Always train your race day plan. Never do anything new on race day. This is especially true with nutrition. You want to make sure you thoroughly practice your race day nutrition on your long days.
Solid? Liquid? Or Both? This is another one of those things that is very individual. Some people prefer to use solid foods, while others go purely liquid. Really consider what your purpose is here. If you want solid foods because they “taste good”, I would advise you to reconsider. It’s important to keep things as simple as possible, and you don’t get any simpler than 100% liquid nutrition. It’s easy to control, you don’t waste time with packaging, you don’t risk choking, and it’s simply fewer things to think about.
When mixing liquid nutrition, you can fit up to 1,200 calories into a single 24 ounce sports bottle. This being the case, make sure you have a separate water bottle standing by, because you will need it for dilution as you drink from the super concentrated bottle.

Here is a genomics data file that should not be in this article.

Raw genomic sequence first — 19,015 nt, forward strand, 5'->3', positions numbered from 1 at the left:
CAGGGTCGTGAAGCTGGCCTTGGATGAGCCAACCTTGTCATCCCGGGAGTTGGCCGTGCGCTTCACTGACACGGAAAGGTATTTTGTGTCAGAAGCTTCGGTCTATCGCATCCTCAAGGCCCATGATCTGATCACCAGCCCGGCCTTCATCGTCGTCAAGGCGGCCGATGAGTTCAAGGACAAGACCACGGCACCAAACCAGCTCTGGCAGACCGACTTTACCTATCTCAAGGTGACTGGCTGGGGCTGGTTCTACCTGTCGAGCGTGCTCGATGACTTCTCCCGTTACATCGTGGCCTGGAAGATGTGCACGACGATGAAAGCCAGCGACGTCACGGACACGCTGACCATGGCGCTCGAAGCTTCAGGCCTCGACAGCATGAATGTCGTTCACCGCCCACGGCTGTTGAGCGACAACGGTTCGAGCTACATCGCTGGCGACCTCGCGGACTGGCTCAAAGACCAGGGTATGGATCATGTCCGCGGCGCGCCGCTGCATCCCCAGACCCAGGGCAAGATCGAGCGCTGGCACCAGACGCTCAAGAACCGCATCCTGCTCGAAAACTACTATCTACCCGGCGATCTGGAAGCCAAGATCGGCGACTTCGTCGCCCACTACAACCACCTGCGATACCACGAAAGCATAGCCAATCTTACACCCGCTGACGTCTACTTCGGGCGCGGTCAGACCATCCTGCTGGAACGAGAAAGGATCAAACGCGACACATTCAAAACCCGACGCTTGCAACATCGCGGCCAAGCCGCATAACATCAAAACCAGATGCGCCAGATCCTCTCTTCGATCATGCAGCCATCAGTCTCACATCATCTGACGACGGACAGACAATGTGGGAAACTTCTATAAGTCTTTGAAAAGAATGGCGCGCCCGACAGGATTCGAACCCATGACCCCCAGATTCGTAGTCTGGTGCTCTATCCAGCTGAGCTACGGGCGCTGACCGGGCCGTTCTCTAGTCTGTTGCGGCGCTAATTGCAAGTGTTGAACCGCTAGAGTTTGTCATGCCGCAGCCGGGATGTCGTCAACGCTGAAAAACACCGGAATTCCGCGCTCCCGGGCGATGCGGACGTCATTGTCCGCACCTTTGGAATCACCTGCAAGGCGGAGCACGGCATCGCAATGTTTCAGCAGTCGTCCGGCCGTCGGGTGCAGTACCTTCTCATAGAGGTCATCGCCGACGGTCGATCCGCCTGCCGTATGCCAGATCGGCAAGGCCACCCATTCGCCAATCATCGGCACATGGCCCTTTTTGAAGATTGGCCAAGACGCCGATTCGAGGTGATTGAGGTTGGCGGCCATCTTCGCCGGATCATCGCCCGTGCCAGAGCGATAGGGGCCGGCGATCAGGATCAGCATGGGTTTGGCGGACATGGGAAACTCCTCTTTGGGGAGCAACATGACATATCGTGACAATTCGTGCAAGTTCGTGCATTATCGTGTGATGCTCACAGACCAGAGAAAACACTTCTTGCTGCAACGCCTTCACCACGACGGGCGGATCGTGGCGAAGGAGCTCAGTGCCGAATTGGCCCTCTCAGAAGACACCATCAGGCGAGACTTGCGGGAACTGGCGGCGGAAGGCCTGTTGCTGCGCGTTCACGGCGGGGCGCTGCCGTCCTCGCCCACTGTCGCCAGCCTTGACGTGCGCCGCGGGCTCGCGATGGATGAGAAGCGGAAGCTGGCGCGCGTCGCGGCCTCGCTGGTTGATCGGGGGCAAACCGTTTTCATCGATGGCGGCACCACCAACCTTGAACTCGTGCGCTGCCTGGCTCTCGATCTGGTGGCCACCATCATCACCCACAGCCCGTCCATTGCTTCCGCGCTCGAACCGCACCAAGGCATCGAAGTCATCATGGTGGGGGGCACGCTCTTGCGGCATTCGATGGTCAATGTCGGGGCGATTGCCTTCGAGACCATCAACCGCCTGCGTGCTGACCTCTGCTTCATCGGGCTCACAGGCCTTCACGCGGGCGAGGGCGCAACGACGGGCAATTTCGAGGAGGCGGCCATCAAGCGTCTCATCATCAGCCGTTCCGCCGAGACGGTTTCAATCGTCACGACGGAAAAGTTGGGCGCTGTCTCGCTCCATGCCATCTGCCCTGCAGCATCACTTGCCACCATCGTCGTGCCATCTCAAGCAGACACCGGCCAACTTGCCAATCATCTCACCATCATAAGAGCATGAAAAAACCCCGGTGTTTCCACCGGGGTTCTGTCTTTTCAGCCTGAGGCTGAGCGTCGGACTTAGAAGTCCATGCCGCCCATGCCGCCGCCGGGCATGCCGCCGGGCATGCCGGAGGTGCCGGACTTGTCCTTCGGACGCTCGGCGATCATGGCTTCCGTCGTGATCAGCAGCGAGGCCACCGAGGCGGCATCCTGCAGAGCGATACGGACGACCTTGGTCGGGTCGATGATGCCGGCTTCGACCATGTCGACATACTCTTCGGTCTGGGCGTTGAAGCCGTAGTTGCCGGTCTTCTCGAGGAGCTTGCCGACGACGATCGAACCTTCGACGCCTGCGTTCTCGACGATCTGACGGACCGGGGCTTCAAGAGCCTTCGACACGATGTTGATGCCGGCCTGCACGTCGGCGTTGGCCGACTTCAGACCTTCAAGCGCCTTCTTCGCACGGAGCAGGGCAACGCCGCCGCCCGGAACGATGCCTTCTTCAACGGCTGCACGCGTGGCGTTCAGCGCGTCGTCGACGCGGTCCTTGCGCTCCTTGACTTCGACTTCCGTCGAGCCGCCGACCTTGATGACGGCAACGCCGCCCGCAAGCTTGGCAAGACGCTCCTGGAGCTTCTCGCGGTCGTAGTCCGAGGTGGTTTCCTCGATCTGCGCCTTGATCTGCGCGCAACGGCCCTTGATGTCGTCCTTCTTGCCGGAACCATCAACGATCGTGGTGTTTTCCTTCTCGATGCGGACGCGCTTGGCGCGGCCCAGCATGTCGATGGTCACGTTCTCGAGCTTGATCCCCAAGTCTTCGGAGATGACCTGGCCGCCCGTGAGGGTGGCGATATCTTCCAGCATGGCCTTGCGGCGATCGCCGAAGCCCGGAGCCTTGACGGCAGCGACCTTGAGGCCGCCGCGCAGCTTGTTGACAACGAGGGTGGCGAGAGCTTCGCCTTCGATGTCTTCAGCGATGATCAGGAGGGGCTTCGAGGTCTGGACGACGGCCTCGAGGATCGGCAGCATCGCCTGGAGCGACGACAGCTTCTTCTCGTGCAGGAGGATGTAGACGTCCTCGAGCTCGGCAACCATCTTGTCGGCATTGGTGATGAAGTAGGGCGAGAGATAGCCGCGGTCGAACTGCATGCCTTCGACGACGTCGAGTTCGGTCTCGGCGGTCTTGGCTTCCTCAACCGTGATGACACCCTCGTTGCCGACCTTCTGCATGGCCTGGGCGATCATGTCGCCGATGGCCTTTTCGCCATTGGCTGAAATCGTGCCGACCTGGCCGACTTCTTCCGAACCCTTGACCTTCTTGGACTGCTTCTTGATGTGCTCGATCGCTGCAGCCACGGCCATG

Take in 15-20 grams of protein after EVERY workout. Within 15 minutes to get the best results for adaptation. Remember: results don’t come during the workout, they come during the recovery. Taking in protein upon completion of a workout will aid in the recovery and repair of muscles. Make sure to use a natural protein product, like whey isolate, milk, or vegan based options (Vega is a great product which I use).
Within 30 minutes of each workout, have a meal balanced with all macronutrients. Make sure there are plenty of quality carbohydrate to replenish muscle glycogen, protein to repair and aid in muscle recovery, and fat to encourage metabolic adaptations.
How to Determine Your Nutrition Needs
The athlete will require different levels of nutrition during each phase of the race/training.
Swim – No nutrition taken.
Bike – 250 – 500 calories per hour (depending on multiple factors). The bike is the most important part of the triathlon to take in nutrition correctly because you are not only replenishing muscle glycogen stores, but you’re preparing for the run.